Jurga Zilinskiene is the CEO & Founder of Today Translations, a self-taught coder, and keen follower of all things tech. This article originally appeared in the April 2017 edition of COBCOE’s Make Europe Work Magazine.
The 2011 hack of the PlayStation Network cost the manufacturer Sony $171 million. That may have been the costliest data breach of all time, and with accusations swirling of interference with global elections, cyber security threats are in the spotlight more than ever. What does this mean for businesses?
Of course businesses must be vigilant, but there is a potential Achilles heel: the supply chain.
We all know the importance knowing your customer, and the same applies to knowing your partner: who are they and can they be trusted, especially when handling information that would expose you to serious risk if it were lost or stolen.
Recent events in Europe and the US, such as the forthcoming Global Data Protection Regulation, are changing the game in business. As companies on both sides of the Atlantic and further afield are looking at new markets and new relationships, here are some steps you can take to ensure your supply chain is both secure and prosperous.
1. Identify the ‘Links’ in your Supply Chain
To use the old adage: a chain is only as strong as its weakest link. That may seem obvious, but the modern supply chain is so complex and varied. Manufacturers, import/exporters, brokers, third-party logistics and warehousing are all potential vulnerabilities. Even if your company’s focus is a service or intangible, you will probably have to involve law firms and translators to trade internationally, and every company has an IT or telecoms provider. Hackers managed to steal credit card details of 110 million customers of the American retailer Target by first using a compromised login from a supplier’s IT system.
2. Risk Assessment
You need to be confident in both the physical and cyber-security of all the ‘links’ in your supply chain, from raw material to customer. Once you have a conclusive understanding of all that is involved in your supply chain, you should develop a formal risk assessment process. Understand the risks and threats in each phase, and evaluate each party’s ability to defend against and respond to them. If you need third-party assistance as part of the risk assessment process, due-diligence in a foreign language, for example, make sure you can also trust that third party.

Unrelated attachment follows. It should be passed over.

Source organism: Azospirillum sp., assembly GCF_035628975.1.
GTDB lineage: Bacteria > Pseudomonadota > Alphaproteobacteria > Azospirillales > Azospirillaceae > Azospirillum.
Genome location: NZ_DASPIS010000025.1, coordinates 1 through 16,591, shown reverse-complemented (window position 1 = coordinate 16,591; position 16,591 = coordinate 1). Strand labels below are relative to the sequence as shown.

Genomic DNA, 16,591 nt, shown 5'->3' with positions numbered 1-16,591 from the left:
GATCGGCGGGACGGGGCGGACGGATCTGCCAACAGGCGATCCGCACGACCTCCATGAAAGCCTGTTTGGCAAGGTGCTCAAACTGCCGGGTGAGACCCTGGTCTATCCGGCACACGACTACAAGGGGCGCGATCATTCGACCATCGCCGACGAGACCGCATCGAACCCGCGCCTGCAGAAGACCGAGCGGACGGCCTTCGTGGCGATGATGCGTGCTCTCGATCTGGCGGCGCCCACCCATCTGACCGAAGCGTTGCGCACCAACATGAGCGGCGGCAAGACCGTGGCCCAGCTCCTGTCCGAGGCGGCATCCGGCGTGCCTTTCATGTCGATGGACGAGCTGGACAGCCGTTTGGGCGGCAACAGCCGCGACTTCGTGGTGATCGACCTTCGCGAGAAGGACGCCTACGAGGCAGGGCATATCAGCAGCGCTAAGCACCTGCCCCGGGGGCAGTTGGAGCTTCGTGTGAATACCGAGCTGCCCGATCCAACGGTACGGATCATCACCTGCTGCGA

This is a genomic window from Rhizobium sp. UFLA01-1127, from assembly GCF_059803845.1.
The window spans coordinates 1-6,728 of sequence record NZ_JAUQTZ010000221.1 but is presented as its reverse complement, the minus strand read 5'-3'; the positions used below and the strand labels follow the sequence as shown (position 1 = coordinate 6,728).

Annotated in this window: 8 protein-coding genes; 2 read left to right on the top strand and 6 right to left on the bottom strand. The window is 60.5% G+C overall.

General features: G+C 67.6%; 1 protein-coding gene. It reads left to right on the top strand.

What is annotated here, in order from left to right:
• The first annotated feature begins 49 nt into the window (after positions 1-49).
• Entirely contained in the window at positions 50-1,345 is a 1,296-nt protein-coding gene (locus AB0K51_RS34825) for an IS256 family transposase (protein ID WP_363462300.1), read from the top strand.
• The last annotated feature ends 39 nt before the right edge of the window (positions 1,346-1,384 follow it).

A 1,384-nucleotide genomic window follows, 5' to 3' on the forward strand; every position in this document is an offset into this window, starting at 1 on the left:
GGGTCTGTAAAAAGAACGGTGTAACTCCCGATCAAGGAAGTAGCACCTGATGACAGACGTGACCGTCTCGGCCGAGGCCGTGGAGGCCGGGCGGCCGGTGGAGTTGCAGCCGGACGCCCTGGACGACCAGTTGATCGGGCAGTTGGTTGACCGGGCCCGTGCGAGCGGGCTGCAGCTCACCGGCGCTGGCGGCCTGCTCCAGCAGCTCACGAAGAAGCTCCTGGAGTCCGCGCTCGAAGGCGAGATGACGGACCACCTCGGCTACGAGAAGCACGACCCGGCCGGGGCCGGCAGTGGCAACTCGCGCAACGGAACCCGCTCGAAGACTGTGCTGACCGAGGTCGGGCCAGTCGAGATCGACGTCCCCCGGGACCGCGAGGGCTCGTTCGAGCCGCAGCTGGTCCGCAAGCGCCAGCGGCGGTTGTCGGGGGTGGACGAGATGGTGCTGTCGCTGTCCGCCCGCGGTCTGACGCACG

Independent accreditation like ISO 27001 for information security management is an excellent means to assess how prepared your partners really are in the face of such threats.
3. Share Information
Once you are confident of all the companies you are working with, you should, within reason, encourage the sharing of information between departments, companies, and stakeholders within your supply chain.
Not only does sharing information about risks and threats improve the overall security, and therefore stability, of your supply chain, but it also helps build professional relationships and engenders co-operation. Moreover, good relationships with companies in your supply chain will help you deal with any international trade regulations and potential impediments more effectively.
4. Be Flexible and Continuously Improve
Don’t be afraid to try new methods or make changes to your supply chain to improve security and efficiency. If, as part of the risk assessment process, a company within your supply chain is found lacking and is unwilling to change, you need to strongly consider whether your relationship with them is worth the risk they pose.
The digital supply chain is more intelligent, scalable, adaptable, and rapid. Companies that realize more of these advantages will reap the financial rewards. However, the very connectivity that makes it so advantageous also significantly increases risk. Ensure your own company’s security is robust, and build strong relationships with trustworthy partners to build a secure and prosperous supply chain.